The 2010 Horizon Report predicts a one year or less adoption of mobile computing in the higher ed arena. Of particular interest are references to actual classroom examples that show the varied ways faculty are exploring how mobile technologies could support and transform their pedagogical practice. An interview with Lonnie D. Harvel of Georgia Gwinnett College and Steve Kolowich’ article, The Mobile Campus, describes some of the tentative results from such projects while Malcolm Brown’s chapter in the Educause E-Book, Educating the Net Generation, expands on the traditional execution of learning spaces.
In an interesting counterpoint to the ban on cell phones in many classrooms here at UCONN and elsewhere, Spanish teacher Ariana Leonard shares how she takes advantage of those nearly ubiquitous student cell phones to engage students in learning Spanish, both inside and outside of class.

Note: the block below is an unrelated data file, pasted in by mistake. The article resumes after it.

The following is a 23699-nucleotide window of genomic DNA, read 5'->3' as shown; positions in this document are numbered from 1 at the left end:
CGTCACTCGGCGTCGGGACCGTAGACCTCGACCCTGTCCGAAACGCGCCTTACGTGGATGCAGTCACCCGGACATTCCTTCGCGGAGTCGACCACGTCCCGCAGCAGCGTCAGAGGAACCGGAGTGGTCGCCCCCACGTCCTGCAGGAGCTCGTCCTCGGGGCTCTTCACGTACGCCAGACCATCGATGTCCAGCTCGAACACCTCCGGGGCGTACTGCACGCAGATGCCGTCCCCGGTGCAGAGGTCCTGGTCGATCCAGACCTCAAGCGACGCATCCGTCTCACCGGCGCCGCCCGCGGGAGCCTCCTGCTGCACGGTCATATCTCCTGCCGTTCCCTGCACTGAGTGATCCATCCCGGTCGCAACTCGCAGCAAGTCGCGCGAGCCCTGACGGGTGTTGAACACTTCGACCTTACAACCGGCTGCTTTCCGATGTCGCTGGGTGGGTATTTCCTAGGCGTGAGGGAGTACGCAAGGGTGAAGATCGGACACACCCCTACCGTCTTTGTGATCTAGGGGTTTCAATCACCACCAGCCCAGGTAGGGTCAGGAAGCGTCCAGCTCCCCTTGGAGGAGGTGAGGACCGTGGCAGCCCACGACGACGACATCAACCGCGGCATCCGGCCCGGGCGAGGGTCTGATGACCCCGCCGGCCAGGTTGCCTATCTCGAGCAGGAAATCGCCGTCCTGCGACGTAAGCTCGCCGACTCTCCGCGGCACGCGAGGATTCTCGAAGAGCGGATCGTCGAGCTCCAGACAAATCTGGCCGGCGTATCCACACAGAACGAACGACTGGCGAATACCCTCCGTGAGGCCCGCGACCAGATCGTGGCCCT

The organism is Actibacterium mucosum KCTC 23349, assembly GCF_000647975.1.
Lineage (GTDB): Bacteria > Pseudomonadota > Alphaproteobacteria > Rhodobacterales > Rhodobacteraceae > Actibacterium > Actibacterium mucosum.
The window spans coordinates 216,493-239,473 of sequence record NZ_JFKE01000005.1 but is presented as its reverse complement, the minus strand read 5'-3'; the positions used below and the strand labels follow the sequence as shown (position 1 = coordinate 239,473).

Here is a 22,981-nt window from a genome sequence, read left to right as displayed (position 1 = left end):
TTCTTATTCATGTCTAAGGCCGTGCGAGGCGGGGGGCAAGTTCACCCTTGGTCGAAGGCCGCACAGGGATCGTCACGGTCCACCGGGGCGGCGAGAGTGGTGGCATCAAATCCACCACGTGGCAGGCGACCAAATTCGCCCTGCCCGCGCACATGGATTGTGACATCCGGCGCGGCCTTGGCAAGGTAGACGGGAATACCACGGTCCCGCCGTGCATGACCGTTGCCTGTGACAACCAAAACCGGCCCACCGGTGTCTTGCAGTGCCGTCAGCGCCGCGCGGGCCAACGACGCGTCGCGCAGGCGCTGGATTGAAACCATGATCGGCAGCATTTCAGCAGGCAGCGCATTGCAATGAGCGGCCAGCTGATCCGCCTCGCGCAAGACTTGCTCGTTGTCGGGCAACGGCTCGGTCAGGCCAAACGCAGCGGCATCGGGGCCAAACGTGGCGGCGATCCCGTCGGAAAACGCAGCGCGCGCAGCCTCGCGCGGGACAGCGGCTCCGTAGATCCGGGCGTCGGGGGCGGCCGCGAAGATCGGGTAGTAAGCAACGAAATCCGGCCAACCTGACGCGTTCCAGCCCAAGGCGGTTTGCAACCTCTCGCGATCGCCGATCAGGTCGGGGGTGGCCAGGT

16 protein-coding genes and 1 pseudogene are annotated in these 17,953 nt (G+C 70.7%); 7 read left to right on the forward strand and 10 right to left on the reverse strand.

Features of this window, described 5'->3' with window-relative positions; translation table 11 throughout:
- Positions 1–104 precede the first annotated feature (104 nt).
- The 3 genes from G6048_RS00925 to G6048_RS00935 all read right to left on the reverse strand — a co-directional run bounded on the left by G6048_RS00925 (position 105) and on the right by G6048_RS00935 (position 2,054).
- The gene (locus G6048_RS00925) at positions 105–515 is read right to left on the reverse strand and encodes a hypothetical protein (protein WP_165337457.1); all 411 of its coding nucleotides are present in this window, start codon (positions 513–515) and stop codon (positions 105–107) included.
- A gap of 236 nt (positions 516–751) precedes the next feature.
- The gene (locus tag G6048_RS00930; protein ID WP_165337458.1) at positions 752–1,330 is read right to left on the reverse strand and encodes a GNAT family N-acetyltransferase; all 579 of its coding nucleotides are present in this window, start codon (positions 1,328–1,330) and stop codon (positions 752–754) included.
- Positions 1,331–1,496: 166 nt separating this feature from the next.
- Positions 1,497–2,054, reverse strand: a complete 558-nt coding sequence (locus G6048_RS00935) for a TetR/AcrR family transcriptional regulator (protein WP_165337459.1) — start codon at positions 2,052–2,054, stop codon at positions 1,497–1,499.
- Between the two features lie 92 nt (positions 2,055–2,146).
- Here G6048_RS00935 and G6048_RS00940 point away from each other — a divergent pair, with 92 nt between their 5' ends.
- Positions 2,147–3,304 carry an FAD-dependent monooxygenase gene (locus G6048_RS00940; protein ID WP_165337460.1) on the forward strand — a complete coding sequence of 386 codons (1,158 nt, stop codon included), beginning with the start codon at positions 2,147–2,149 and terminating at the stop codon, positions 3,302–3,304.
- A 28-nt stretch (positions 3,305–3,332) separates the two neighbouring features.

The Christmas gift of an iPhone one year ago led Travis Allen, currently a Kennesaw State University student, to create the iSchool Initiative in order to “advocate, support and implement technological advancement for students and educators in the 21st century”. We’ll have a chance to talk with Travis about his initiative and personal mobile learning experiences in our Friday Elluminate Live! session (scroll down to ‘Other’ and click on the ‘post-event’ link to access our recorded session).
Do mobile devices have a place in learning and teaching and if so, how, when and where?